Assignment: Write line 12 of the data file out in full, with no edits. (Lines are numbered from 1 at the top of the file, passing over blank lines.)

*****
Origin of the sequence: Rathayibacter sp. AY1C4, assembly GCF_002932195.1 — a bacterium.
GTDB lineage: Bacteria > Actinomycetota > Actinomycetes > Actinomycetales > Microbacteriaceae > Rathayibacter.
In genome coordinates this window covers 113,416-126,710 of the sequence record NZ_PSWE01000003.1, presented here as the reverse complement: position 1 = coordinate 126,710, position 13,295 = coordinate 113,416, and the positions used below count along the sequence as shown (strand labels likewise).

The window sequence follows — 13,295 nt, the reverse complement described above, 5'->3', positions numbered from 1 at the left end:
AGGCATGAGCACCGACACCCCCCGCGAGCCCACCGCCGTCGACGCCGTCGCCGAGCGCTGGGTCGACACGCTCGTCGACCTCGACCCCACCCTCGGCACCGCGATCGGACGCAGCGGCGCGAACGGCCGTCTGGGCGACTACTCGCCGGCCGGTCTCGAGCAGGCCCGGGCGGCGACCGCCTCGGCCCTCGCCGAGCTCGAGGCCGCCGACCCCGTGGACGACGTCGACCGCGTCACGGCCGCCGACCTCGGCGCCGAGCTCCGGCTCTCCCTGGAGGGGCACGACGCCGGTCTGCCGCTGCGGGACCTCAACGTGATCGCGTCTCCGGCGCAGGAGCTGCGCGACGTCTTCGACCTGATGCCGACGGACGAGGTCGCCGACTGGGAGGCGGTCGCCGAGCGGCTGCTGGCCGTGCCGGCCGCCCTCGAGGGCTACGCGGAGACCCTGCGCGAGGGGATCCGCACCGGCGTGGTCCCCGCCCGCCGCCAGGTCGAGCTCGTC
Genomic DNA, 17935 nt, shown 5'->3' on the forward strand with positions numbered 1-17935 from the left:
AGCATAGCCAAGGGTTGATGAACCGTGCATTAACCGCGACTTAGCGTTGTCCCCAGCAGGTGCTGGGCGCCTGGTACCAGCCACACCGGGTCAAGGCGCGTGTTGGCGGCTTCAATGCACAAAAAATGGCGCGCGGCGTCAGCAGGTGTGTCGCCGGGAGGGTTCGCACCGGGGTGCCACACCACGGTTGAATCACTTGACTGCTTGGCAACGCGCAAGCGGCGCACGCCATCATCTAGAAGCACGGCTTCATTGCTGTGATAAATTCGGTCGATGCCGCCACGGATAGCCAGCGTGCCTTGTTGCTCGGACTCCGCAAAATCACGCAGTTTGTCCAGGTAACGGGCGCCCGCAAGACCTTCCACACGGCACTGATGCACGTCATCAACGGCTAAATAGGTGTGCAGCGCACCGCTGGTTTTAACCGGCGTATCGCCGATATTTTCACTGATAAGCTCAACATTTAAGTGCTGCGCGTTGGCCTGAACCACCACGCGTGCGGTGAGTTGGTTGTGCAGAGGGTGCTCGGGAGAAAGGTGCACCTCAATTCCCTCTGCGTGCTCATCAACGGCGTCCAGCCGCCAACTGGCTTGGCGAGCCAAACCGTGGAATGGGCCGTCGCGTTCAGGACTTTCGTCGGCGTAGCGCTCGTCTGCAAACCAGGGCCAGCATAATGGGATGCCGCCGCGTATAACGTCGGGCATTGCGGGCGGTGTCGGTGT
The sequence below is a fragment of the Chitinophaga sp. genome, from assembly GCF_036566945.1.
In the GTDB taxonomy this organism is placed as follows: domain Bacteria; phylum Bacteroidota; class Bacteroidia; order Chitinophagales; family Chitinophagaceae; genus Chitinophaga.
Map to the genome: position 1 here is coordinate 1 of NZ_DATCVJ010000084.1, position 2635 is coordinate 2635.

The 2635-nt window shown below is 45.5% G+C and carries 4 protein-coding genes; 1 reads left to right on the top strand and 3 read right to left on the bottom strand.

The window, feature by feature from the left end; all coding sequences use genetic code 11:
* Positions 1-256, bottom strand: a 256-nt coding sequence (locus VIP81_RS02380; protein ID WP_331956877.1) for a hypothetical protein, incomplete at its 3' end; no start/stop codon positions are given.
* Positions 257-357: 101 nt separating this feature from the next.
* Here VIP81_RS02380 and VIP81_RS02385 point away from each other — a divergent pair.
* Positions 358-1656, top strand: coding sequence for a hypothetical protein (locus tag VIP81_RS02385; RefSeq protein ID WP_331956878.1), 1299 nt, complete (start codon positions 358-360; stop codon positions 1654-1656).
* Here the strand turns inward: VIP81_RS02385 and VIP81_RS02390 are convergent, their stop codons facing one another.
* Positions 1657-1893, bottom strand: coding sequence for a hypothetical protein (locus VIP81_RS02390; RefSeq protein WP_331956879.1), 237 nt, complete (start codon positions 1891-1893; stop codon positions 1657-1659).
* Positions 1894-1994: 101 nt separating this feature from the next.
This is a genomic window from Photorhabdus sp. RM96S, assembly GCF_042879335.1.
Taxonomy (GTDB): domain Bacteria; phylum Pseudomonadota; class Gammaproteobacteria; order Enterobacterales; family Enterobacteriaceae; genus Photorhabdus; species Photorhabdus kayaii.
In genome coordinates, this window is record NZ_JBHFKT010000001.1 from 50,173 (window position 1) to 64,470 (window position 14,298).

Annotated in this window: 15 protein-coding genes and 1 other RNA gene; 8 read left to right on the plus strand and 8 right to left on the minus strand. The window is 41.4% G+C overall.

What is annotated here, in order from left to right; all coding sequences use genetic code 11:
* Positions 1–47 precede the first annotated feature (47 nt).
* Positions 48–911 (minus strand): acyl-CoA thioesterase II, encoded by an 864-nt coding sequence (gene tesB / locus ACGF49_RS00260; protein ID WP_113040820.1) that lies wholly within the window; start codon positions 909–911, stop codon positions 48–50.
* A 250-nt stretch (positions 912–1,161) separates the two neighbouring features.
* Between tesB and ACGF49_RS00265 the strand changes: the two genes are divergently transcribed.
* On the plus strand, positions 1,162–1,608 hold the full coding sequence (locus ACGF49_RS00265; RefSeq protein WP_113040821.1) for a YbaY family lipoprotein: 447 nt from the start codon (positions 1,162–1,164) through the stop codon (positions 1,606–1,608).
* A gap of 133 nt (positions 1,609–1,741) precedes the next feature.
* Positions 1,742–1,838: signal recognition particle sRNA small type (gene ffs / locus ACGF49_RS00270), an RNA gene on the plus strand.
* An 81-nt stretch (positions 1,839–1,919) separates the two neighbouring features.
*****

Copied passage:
The window, feature by feature from the left end; all coding sequences use genetic code 11: